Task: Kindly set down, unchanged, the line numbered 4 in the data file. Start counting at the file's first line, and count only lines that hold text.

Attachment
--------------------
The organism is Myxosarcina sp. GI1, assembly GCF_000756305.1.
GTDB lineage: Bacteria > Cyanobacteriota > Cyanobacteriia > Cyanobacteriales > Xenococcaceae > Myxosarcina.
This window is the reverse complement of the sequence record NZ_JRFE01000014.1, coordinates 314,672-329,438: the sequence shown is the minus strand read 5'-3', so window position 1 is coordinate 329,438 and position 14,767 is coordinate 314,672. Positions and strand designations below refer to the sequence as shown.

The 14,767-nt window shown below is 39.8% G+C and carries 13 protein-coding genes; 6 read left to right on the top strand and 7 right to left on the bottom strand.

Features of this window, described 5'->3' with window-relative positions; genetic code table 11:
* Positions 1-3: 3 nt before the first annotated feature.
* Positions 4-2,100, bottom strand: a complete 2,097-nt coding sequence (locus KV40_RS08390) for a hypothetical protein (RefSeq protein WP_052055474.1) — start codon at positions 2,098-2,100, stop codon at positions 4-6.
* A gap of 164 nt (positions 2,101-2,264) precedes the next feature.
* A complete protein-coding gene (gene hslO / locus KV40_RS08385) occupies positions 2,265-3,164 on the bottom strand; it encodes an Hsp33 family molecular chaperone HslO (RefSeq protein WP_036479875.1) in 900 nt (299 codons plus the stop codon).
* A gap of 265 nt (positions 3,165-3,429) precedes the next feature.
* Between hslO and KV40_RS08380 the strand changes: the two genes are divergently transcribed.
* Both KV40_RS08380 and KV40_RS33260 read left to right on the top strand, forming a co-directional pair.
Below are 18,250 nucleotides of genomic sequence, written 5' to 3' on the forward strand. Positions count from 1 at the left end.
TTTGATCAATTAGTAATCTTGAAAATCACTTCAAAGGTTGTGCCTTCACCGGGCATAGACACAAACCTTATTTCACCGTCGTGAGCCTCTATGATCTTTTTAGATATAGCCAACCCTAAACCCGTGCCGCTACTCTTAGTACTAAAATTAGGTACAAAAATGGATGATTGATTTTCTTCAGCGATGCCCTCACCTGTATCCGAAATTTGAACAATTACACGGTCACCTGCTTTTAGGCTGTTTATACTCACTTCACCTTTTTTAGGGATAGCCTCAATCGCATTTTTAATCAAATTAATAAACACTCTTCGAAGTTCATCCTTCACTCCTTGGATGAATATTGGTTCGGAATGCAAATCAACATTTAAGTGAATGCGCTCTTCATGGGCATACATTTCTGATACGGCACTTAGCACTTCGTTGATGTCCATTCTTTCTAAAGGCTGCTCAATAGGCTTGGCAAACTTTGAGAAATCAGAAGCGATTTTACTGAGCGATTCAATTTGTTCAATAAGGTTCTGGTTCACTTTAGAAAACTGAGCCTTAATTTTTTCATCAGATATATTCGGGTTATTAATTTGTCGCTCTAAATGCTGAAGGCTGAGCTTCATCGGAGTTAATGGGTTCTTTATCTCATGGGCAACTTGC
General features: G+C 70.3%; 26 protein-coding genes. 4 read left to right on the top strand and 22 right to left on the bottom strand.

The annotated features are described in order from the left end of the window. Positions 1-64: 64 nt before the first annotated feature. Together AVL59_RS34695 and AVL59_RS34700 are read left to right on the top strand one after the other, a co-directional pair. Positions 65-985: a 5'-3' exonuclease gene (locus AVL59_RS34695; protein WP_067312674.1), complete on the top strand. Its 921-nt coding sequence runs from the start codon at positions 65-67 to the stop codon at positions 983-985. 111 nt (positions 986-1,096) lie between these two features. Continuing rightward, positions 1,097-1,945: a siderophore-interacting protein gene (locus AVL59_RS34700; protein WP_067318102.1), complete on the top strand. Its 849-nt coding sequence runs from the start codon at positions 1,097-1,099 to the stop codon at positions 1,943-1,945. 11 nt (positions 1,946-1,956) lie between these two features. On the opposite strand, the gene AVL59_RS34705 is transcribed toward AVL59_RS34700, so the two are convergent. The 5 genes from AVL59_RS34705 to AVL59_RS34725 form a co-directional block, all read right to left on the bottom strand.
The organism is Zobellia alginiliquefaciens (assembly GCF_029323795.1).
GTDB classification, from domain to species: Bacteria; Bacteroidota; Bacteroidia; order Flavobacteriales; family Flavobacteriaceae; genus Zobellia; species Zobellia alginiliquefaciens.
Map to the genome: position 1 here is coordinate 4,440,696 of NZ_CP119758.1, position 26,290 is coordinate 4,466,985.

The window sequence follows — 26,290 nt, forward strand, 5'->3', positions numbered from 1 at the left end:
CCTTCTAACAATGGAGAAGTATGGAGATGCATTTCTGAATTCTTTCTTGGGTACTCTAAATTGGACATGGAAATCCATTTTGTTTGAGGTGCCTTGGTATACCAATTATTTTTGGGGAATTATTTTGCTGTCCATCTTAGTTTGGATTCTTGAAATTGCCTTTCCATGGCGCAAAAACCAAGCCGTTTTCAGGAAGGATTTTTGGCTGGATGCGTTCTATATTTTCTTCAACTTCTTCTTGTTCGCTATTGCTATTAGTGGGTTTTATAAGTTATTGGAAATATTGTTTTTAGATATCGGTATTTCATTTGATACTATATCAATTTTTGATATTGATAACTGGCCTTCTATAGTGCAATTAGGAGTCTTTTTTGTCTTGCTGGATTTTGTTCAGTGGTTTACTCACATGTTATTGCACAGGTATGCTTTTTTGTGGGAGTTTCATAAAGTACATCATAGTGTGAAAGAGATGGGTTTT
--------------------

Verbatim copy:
The 14,767-nt window shown below is 39.8% G+C and carries 13 protein-coding genes; 6 read left to right on the top strand and 7 right to left on the bottom strand.